Project Title: Otomicrobiome of the Ear Otitis media, or middle ear infection, is a major public health problem in young children. Rapid emergence of resistant bacterial pathogens has led to reconsideration of routine use of antibiotics. The challenge is to develop and utilize knowledge of the basic biology underlying bacterial colonization and infection of the middle ear to create new approaches to preventing infection. Elucidating the events triggering the transition from bacterial colonization to bacterial infection of the middle ear will be essential to developing preventative tools for otitis media (OM). To date, nearly all research on bacterial colonization and infection of the middle ear, nasopharynx, and oropharynx have relied on culture-based or targeted molecular methods, which are inherently limited against complex bacterial communities. We must evaluate the transition from bacterial colonization to infection in OM by fully characterizing the bacterial communities using community-scale molecular bacterial analysis. We hypothesize that disturbances in the ecologic balance of the bacterial community—specifically an increase in otopathogen and a decrease in otocommensals—lead to the transition from bacterial colonization to infection; which can only be elucidated using a community-scale molecular approach. Here, we propose to assess the transition from bacterial colonization to infection of the middle ear using two cutting-edge molecular methods—16S rRNA gene pyrosequencing and 16S rRNA qPCR—to fully characterize the bacterial communities in non-OM and OM nasopharynx, adenoid, and middle ear. Our ability to develop novel OM preventions will be limited until we assess this critical interface between bacterial colonization and infection. Simultaneously, by understanding the pathophysiology of otitis media and more directed therapy, we will reduce the nation’s overall healthcare expenditure by minimizing the used of antibiotics. Working with Cindy Liu, MD, PhD, and Lance Price, PhD, of Translational Genomics Research Institute, we anticipate that this research will result in a more efficient use of resources for diagnoses, therapy and prevention of disease.
Project Title: Intracochlear Delivery of Therapeutics Across Round Window Membrane via Microneedle Array Protected by one of the hardest bones in body, the cochlea is nearly an impenetrable structure frustrating both bacteria and clinician trying to gain access to it. As a result, a means for reliable delivery of agents into the inner ear for therapeutic purposes remains a formidable challenge. The round window membrane (RWM) is an attractive target for intracochlear delivery of drugs or biologic agents; diffusion of therapeutic agents, such as gentamicin and steroids, across the RWM has already been harnessed as a mode for intracochlear delivery for the treatment of a variety of auditory and vestibular disorders including Ménière’s Disease, sudden sensorineural hearing loss (SNHL) and tinnitus. However, simple diffusion of medications across RWM is limited by what material can be delivered, size of material to be delivered, difficulty with precise dosing, timing, and precision of delivery over time. The goal of our research is to design, fabricate and manufacture microneedles that will allow for the reliable and predictable intracochlear delivery of pharmaceutical, molecular or cellular therapeutic agents across the RWM without anatomic or functional damage. We have established a multidisciplinary team with background in bioengineering (Jeffrey W. Kysar, PhD, Chair of Mechanical Engineering, Columbia University) and intracochlear delivery (Anil K. Lalwani, MD, Professor and Vice Chair of Otolaryngology) necessary to successfully develop these tools. The proposed research is novel and significant. Successful completion of the planned studies will bring our understanding of the biomechanical properties of the RWM to a new level and establish a reliable means of delivering therapeutic materials into the cochlea. Equally important, the ability to aspirate cochlear fluids will make possible inner ear diagnostics and facilitate the development of patient-specific interventions. The availability of microneedle arrays for safe and effective means of intracochlear delivery will have significant impact for the diagnosis, treatment and prevention of variety of auditory and vestibular disorders such as sudden or progressive SNHL, Ménière’s Disease, and tinnitus. Project Title: Hearing Loss in the Elderly Presbycusis, or age-related hearing loss (ARHL), affects approximately 65% of people over the age of seventy and 80% of people over eighty-five; it is associated with numerous deleterious psychosocial, functional and cognitive effects. It is a major public health concern as the population of individuals over the age of 80 is expected to double in the next 40 years. ARHL increases social isolation through impaired communication, while simultaneously decreasing one’s ability to carry out activities of daily living and instrumental activities of daily life without assistance from others. Poor hearing is also associated with an increased incidence of cognitive impairment and rate of cognitive decline. Finally, ARHL increases overall mortality in later life through falls and accidents, and is notably associated with poor self-rated health. Despite the high prevalence and negative health consequences of ARHL, fewer than 15% of those affected use hearing aids, which have been shown to improve the social, functional and emotional effects of hearing loss. The severity of hearing loss in the elderly is poorly understood as individuals over 70 are often lumped together. In order to better serve this emerging population, it is important to consider the elderly as a continuum of age rather than a uniform group. By clustering patients over age 70 into a single category, there is blurring of changes in the severity of hearing loss as individuals reach the extremes of age. Our current study aims to characterize the hearing loss phenotypes of individuals between the ages of 80 and 106 grouped by age brackets, gender, comorbidities, and hearing aid use. Further, we will assess the impact of hearing aid use on cognitive function and falls. With better understanding of hearing loss in the very old, we will be able to better address the concomitant psychosocial and cognitive disturbance with more personalized intervention. Clinical Trial: Cochlear Implantation in Single Sided Deafness Unilateral hearing loss, also known as single-sided deafness (SSD), is associated with communication challenges, inability to locate a sound source in space (localization), severe difficulty with speech recognition in noise and emotional consequences. The negative impact of SSD has been underestimated by the general public and by the professional community. In recent years, however, the sequelae of SSD have become better understood. We at the Columbia Cochlear Implant Center are exploring the use of cochlear implantation (CI) for treatment of SSD. There are rationales for use of CIs in SSD: (a) the alleviation of the various communication, (b) localization and (c) emotional effects imposed by unilateral hearing loss; and (d) the treatment of tinnitus. Each of these in itself constitutes a sufficient rationale for implantation. Enrolled patients will be evaluated for cochlear implantation and if they quality, they will undergo routine cochlear implantation. Following surgery, the patient’s ability to understand speech with and without background noise and sound localization ability will be assessed. Clinical Trial: A Prospective, Randomized, Double-blind, Placebo-Controlled, Multicenter, Phase 2b Study of OTO-104 Given as a Single Intratympanic Injection in Subjects with Unilateral Meniere's Disease Meniere's disease is a condition which arises spontaneously and is associated with disabling vertigo, hearing loss, tinnitus and aural fullness. More frequently it is unilateral, only affecting one year, rather than affecting both ears. Episodes of vertigo are considered the most prominent symptom, with episodes typically lasting at least 20 minutes and resulting in significant patient morbidity. Some doctors have injected dexamethasone into the ear to treat the symptoms of Meniere's disease. They used versions of dexamethasone that do not form gels when injected into the ear and the dexamethasone drained out of the ear. In these instances, the dexamethasone may not have been in the ear long enough to reduce symptoms of Meniere's disease. This study will investigate whether turning OTO-104 into a gel within the ear and holding the dexamethasone in place may improve Meniere's disease symptoms. OTO-104 is a suspension of dexamethasone in a proper amount of solution containing poloxamer 407 constituted for intratympanic (within the middle ear cavity) injection. Poloxamer 407 has thermoreversible properties and functions as liquid pharmaceutical vehicle that gels at body temperature. Dexamethasone, a synthetic steroid hormone, has been formulated in poloxamer 407 for the purpose of studying the potential benefits of intratympanic injections of OTO-104 in subjects with Meniere's disease. This is a randomized, double blind, placebo-controlled, multi center, 20 week, Phase 2b study. Following an initial 4-week lead-in period, eligible subjects will be randomly assigned to either 12 mg OTO-104 or a placebo using a 1:1 allocation ratio. Subjects will be observed for 16-weeks following a single intratympanic injection of either 12 mg OTO-104 or a placebo.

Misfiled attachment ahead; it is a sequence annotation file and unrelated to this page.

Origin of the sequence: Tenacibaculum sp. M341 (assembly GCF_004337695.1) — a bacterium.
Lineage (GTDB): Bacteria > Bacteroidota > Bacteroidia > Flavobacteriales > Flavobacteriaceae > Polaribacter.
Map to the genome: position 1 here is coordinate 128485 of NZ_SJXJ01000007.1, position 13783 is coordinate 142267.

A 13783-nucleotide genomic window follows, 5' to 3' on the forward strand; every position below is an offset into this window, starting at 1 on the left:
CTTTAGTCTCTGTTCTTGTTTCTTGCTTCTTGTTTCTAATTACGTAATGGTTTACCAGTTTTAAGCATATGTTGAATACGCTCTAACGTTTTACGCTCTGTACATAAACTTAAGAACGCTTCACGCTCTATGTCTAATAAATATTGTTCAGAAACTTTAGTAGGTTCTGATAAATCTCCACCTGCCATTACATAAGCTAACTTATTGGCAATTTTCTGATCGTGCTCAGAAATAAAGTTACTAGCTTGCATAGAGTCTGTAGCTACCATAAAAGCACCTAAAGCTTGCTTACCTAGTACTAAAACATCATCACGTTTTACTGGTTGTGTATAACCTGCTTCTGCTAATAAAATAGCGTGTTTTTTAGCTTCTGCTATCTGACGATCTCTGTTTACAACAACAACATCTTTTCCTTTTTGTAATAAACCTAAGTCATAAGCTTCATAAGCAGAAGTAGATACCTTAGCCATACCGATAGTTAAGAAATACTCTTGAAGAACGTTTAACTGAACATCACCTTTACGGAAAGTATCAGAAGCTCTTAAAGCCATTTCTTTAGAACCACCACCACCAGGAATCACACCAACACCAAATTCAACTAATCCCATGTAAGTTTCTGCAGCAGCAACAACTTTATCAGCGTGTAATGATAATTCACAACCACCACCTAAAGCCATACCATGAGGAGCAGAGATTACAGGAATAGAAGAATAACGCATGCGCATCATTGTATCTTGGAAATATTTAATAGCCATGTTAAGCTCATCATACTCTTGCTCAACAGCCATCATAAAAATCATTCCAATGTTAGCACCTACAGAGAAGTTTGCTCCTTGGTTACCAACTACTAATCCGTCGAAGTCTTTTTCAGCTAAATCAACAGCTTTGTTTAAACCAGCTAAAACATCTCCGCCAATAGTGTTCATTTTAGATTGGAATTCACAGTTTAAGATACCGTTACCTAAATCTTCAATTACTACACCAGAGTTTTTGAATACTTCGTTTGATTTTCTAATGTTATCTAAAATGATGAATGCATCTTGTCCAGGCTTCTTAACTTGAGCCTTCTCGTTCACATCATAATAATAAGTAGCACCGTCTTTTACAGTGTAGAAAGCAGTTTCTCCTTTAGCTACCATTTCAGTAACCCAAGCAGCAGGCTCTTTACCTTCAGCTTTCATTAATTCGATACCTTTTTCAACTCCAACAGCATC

Education & Training
- University of Michigan Medical School
- Internship: Duke University Medical Center, NC
- Residency: University of California-San Francisco Medical Center
- Fellowship: University of California-San Francisco Medical Center
PROSPECTIVE, RANDOMIZED, DOUBLE-BLIND, PLACEBO-CONTROLLED, MULTICENTER, PHASE 2B STUDY OF OTO-104 GIVEN AS A SINGLE INTRATYMPANIC INJECTION IN SUBJECTS WITH UNILATERAL MENIERE''SDISEASE (P&S Industry Clinical Trial)
May 9 2014 - May 9 2019